Crisis-hit Greece has two days to explain its use of complex financial deals to mask debt and just a month to prove that its drastic budget cuts go far enough to reassure markets and EU governments.
Greece's troubles have plunged the 16 nations that use the euro into a crisis by breaking rules on debt and deficit that underpin Europe's currency union amid worries that its problems could be even bigger because its public finance figures cannot be trusted.
The European Union's commissioner for economic and monetary affairs, Olli Rehn, said he wanted the Greek government to supply answers by Friday on how it used currency swaps and how that affected debt and deficit figures.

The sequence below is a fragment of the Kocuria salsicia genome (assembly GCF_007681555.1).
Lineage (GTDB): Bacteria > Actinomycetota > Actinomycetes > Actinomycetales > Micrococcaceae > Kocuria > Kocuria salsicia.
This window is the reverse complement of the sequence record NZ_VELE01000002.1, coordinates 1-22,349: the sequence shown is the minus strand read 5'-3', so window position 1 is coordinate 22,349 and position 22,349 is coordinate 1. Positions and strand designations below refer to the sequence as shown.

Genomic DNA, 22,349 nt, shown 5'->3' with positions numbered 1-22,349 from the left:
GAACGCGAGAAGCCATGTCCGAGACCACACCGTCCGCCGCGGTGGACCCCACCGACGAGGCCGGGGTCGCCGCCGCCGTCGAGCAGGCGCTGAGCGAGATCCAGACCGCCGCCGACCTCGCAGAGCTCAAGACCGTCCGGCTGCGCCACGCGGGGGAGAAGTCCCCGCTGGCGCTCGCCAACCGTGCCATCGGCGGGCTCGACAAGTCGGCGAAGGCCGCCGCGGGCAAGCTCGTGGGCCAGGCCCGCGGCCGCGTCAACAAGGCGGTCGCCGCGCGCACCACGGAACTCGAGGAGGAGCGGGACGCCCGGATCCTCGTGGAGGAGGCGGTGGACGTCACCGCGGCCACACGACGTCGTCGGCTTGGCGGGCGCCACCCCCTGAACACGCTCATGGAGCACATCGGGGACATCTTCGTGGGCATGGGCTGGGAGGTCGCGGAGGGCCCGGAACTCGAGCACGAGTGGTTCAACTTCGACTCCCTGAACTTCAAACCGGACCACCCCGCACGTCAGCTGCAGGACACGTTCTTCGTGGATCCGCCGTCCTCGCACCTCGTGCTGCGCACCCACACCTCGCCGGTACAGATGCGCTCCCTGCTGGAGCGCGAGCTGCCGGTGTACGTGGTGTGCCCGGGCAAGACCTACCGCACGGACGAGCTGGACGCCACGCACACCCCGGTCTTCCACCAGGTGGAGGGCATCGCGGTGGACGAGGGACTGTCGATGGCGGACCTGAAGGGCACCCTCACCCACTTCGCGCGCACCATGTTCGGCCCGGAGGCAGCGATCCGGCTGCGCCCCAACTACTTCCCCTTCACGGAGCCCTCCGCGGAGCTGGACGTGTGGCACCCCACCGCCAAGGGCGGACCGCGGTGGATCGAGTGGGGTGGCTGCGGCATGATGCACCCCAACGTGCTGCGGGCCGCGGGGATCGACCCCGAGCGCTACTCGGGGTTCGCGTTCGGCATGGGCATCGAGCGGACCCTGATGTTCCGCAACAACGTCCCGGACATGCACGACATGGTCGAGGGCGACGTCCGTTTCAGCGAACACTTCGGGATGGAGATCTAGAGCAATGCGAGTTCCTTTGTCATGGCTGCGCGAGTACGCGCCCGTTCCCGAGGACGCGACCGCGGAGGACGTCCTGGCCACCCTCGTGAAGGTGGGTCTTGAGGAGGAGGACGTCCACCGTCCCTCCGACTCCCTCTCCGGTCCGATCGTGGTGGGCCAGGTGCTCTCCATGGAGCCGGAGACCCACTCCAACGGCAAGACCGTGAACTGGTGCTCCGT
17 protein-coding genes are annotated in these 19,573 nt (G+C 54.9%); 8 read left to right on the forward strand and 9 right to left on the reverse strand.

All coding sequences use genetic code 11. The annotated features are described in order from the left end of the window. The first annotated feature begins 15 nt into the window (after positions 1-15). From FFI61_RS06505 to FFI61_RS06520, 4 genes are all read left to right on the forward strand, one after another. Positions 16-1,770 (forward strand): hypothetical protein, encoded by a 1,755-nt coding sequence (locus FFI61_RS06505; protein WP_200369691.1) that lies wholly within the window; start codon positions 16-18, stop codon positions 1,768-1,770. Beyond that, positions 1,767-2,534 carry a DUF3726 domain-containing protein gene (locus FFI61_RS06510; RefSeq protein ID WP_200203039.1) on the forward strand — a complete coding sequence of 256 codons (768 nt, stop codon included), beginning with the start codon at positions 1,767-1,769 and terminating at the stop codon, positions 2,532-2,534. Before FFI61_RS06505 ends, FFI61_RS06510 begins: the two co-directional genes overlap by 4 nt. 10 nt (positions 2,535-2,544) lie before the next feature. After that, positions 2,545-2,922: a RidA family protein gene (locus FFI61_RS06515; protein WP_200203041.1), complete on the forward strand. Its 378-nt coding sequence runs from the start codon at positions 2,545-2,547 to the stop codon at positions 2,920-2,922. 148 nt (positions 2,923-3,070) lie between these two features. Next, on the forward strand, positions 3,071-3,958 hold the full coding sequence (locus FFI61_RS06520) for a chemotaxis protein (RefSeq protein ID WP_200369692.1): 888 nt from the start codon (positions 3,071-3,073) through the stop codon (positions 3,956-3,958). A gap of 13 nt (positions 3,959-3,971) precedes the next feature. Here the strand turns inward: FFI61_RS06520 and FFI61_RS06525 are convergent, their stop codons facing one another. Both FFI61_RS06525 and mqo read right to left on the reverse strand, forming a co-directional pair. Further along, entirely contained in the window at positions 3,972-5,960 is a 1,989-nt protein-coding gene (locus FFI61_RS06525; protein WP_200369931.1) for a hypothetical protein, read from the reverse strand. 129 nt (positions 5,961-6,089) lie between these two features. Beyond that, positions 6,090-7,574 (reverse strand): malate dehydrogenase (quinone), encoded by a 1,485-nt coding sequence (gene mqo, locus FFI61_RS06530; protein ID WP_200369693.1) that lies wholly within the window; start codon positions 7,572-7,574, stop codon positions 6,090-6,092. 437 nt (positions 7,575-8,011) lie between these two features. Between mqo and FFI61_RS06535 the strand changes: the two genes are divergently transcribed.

EU finance ministers also gave Greece a deadline of March 16 to show that it can make big spending cuts to bring its deficit down from the EU's highest — 12.7% of economic output, to 8.7% this year.
They said this was essential to ‘remove the risk of jeopardising the proper functioning of economic and monetary union’.
Eurozone nations, which have pledged to bail out Greece if needed, said they would demand new spending cuts, higher value-added and fuel taxes and new taxes on luxury goods including cars, if Greece could not make the deficit reductions it has promised.
Greece now has a month to show that it can make real savings from a freeze on public sector salaries, cuts to bonuses and stipends and promises to reform pensions and health care.
Meanwhile the government was facing opposition at home as customs officials walked off the job yesterday for a three-day strike which will hamper imports and exports.
Finance ministry employees went on strike for four days, including staff at Greece's much-maligned statistics service, accused by the EU of helping cause the crisis by faking the country's economic statistics.